Southern Sudanese started registering Monday for the poll on 9 January 2011. Credits: Elodie Perriot Secours Catholique

Southern Sudanese started registering Monday for the poll on 9 January 2011.
Credits: Elodie Perriot Secours Catholique

Leaders of Sudan’s Catholic Church believe peace is still possible in Sudan as the country faces a vote on independence in the south many fear will lead to renewed conflict.

Southern Sudanese started registering Monday for the poll on 9 January 2011. The disputed oil-producing Abyei region is due to hold a simultaneous plebiscite on whether to join the south or the north.

Preparations for voting are behind schedule and there has been a build up of troops on the border between north and south.

The Sudan Catholic Bishops’ Conference held its Plenary Assembly in Rumbek, southern Sudan from 8-15 November.

The bishops said, “We are acutely aware of the uncertainty, fear and even despair that burden the people of Sudan… However these tensions need not and should not lead to war. Regardless of the choices made and the lines drawn, peace is possible.”

The bishops called for a “free and fair” vote, saying that manipulation of the voting is likely to lead to “uncertainty, instability and even violence.”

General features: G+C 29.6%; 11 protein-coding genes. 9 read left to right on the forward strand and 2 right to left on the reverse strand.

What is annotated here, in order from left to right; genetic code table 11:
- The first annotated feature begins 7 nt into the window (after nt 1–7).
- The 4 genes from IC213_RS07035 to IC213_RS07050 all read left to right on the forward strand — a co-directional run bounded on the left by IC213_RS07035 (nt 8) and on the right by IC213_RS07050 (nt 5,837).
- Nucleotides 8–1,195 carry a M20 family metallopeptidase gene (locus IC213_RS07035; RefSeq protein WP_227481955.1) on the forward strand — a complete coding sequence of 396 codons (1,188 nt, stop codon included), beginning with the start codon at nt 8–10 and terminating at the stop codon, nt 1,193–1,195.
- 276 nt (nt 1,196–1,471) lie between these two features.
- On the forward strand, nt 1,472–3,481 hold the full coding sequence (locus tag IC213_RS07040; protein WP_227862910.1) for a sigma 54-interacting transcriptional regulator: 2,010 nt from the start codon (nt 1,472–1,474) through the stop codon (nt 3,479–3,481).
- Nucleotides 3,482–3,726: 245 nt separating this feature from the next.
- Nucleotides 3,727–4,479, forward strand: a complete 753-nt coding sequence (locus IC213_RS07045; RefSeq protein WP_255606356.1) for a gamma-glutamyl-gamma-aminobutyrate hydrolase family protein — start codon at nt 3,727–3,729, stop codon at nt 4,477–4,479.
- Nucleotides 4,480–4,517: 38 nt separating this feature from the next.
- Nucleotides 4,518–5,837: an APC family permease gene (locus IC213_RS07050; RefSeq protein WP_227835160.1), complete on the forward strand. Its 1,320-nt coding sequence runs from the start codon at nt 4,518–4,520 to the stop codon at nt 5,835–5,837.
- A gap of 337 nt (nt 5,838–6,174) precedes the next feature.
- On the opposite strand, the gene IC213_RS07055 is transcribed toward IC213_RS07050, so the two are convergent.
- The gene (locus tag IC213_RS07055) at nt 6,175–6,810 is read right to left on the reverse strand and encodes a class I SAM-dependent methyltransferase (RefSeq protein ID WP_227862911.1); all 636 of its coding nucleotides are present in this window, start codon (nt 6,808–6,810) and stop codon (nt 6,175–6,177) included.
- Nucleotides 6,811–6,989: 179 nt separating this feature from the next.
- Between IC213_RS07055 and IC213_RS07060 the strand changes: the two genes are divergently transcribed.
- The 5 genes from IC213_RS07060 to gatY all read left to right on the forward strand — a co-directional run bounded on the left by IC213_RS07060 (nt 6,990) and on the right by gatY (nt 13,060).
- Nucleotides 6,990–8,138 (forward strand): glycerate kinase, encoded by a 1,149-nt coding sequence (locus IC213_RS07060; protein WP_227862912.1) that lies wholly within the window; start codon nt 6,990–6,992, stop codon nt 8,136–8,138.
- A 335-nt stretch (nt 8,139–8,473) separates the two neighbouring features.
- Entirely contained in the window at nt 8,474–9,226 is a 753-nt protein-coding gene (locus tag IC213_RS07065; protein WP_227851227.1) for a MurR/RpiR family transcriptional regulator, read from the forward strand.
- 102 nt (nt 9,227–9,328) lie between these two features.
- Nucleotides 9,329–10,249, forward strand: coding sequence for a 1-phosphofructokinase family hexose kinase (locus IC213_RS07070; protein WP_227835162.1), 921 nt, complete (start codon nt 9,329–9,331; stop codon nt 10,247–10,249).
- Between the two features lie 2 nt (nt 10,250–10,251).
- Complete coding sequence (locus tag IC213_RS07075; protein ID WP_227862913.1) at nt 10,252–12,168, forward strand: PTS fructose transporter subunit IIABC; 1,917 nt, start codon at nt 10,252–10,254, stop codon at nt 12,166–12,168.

The communiqué said, “We repeat our demand and our hope that the referenda for the south and Abyei be held on time in a free, fair and transparent manner.”

The bishops said: “If the outcome is secession… cooperation and collaboration must continue in a spirit of good neighbourliness. Mutually beneficial compromises must be reached over issues such as oil, borders and citizenship.”

The bishops say a large movement of people could be one result of the polling, and urged Caritas and other humanitarian agencies to provide the necessary resources, facilitation and protection for their movement and resettlement.

“We also call upon both governments in Sudan to respect the rights and dignity of minorities in north and south, and to guarantee their protection,” they said.

“We call upon the international community to prioritise the safety and security of these vulnerable communities, particularly southerners in the north and the people of the transitional areas.”

The Catholic leaders said an international mechanism was necessary to resolve any disputes and ensure the will of the people would be upheld.

“In the event that there is a dispute,” they said, “We call on all people to exercise civic responsibility and refrain from impulsive actions while the parties and the international community solve it through peaceful negotiations.”

The full statement is available here. The bishops urged support for the 101 Days Prayer Campaign that Caritas is also promoting.

Please call Patrick Nicholson on +39 06 698 79 725 or +39 334 359 0700 or email nicholson@caritas.va with any requests.